Latest from The Spokesman-Review
Gov. Butch Otter has vetoed SB 1146a, the bill that would have allowed parents of Idaho children with an intractable form of epilepsy to treat their kids with cannabidiol, a non-psychotropic oil that's an extract of cannabis and can halt the children's repeated, extended and life-threatening seizures. The bill passed after lengthy and emotional hearings during this year's legislative session. "Of course I sympathize with the heartbreaking dilemma facing some families trying to cope with the debilitating impacts of disease," Otter wrote in his veto message; you can read it here. But he said there were too many questions about the bill, including from law enforcement and his administration's Office of Drug Policy, which raised concerns that the bill would open the door to legalizing medical marijuana.
"It ignores ongoing scientific testing on alternative treatments," Otter wrote. "It asks us to trust but not to verify. It asks us to legalize the limited use of cannabidiol oil, contrary to federal law. And it asks us to look past the potential for misuse and abuse with criminal intent."
"As an alternative to this legislation, I soon will issue an Executive Order authorizing the Department of Health & Welfare to study, and implement as it deems appropriate, an expanded access program for treatment-resistant epilepsy in children," Otter wrote. "That program has been approved by the Food & Drug Administration."
Idaho Gov. Butch Otter this morning declared Idaho’s legislative session “incomplete,” and indicated he’s laying the groundwork to call lawmakers back for a special session before mid-June to address a crisis they created in Idaho’s child-support enforcement system; you can read my full story here at spokesman.com. “I’m not prepared to stand up here today and tell you I’m going to call a special session, because I think there’s a lot of homework to do, in that if we were to have a special session, that we have a successful one,” Otter said. “It’s going to be a very deliberative … process through the stakeholders.”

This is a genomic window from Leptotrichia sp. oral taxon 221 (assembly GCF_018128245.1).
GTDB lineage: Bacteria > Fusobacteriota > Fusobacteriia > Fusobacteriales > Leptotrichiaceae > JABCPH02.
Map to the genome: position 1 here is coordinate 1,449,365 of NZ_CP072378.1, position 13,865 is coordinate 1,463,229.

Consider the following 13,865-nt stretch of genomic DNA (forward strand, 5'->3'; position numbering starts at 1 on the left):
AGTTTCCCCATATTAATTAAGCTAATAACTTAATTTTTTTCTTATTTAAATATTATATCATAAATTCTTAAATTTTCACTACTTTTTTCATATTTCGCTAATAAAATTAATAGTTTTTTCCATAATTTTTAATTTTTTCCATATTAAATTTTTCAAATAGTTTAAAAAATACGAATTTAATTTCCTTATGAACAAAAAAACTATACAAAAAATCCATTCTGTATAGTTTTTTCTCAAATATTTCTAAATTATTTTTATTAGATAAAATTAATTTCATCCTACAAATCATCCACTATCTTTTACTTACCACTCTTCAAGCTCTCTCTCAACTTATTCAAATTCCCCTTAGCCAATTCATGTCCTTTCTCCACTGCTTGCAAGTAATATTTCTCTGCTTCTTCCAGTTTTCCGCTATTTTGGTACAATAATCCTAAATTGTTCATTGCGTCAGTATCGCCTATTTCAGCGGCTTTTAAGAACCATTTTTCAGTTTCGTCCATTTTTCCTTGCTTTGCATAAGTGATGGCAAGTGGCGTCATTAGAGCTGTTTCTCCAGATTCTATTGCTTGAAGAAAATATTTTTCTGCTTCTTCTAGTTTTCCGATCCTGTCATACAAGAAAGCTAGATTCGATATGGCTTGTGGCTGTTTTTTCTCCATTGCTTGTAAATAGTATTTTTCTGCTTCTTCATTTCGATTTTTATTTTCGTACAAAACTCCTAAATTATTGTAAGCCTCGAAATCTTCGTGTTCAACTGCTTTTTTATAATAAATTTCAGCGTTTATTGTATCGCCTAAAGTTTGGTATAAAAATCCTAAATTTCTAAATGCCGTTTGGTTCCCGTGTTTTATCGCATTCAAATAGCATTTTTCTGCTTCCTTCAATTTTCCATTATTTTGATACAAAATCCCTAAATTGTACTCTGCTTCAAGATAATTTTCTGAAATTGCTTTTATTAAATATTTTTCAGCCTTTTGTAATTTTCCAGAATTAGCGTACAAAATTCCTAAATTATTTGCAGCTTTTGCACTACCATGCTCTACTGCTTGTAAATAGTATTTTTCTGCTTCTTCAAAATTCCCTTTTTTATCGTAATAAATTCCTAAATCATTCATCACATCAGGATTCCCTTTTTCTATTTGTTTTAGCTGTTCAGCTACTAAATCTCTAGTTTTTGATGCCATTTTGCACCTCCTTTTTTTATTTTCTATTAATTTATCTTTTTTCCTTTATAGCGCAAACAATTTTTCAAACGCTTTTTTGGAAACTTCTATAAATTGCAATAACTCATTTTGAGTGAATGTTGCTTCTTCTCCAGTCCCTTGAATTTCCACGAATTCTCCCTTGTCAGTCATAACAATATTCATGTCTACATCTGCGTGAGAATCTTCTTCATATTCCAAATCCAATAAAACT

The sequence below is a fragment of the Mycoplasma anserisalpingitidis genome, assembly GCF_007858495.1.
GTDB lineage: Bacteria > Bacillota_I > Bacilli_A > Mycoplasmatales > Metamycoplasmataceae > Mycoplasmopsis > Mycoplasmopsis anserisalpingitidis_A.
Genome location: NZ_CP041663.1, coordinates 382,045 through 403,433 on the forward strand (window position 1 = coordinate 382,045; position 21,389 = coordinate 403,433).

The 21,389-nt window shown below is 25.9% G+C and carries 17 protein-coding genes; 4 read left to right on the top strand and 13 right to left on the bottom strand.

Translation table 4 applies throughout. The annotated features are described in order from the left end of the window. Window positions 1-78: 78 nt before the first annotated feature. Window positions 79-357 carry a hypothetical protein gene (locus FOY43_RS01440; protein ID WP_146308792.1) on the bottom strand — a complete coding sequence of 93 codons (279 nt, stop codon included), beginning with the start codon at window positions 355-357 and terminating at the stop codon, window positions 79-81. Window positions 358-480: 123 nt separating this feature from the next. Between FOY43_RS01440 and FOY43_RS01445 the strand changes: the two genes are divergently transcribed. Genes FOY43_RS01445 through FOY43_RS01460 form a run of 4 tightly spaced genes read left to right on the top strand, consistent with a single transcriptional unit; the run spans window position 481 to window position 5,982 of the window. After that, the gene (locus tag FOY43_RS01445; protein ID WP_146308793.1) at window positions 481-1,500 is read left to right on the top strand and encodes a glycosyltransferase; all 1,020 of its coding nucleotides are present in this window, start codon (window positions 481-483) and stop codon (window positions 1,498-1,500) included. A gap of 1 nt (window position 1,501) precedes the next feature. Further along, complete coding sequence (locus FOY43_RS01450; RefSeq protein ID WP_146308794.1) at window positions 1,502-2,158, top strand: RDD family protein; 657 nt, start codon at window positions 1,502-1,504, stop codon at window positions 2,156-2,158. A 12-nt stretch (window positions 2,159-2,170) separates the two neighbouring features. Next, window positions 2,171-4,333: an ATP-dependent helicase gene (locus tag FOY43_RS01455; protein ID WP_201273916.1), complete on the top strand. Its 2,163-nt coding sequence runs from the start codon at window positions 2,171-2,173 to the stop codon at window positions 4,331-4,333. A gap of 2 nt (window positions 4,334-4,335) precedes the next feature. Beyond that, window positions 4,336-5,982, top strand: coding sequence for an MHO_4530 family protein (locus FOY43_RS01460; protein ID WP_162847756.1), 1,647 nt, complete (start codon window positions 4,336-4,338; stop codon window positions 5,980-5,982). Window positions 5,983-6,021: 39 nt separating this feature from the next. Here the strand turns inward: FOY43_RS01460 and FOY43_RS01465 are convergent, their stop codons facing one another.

The first step is sending out 155,000 letters to the 155,000 Idaho families now receiving child support payments from a non-custodial parent, warning them that within 60 days, all non-voluntary payments could end. That’s $174 million of the $205 million in child support payments Idaho Health and Welfare processes each year. “They could stop getting their payments,” said Idaho Health and Welfare spokesman Tom Shanahan. “We’ll still be able to do receipting,” for those parents who are making child-support payments voluntarily. “We’re not going to be able to do enforcement. That’s where the real angst is.”
Health and Welfare Director Dick Armstrong said, “To me, we have a human tragedy that we’re faced with.”
Asked if he’ll call a special session to fix Idaho’s child support enforcement crisis, Gov. Butch Otter called on Health & Welfare Director Dick Armstrong to give some background. First, though, Otter said, “I think it's important that we understand the consequences of doing nothing.”
Armstrong said, “We have 60 days to cure the situation.” He said, “We are greatly concerned at the unintended consequences of this action, and certainly look to the governor and the legislature to help us find an answer, find a cure, so we can then go back to doing the business of supporting families in Idaho.”
Otter said under the timetable laid out by federal officials, “It’s either June 12 or June 14 that we’re going to have to have a solution, otherwise we’re going to suffer the unintended consequences.” He said he met with the House speaker and Senate president pro-tem this morning “to work out a path forward.” He’s directed Armstrong to send a letter out to all 155,000 Idaho households who receive child support payments to let them know what’s happening and how it could affect them.
Asked if he’s willing to do nothing and see if the federal government follows through on its threats to remove Idaho’s child support enforcement funding and access to federal enforcement tools, Otter said no. “That’s not even entered the discussion,” he said. “We are going to be engaged and we are going to do something.”
“I’m not prepared to stand up here today and tell you I’m going to call a special session, because I think there’s a lot of homework to do, in that if we were to have a special session, that we have a successful one,” Otter said. He said that will include “engaging the legislative leadership, the legislative committees, Health & Welfare on the issue, so that as we do go forward, it’s not another issue that we short-stroke. That was one of the complaints that we had. …. It’s going to be a very deliberative … process through the stakeholders.”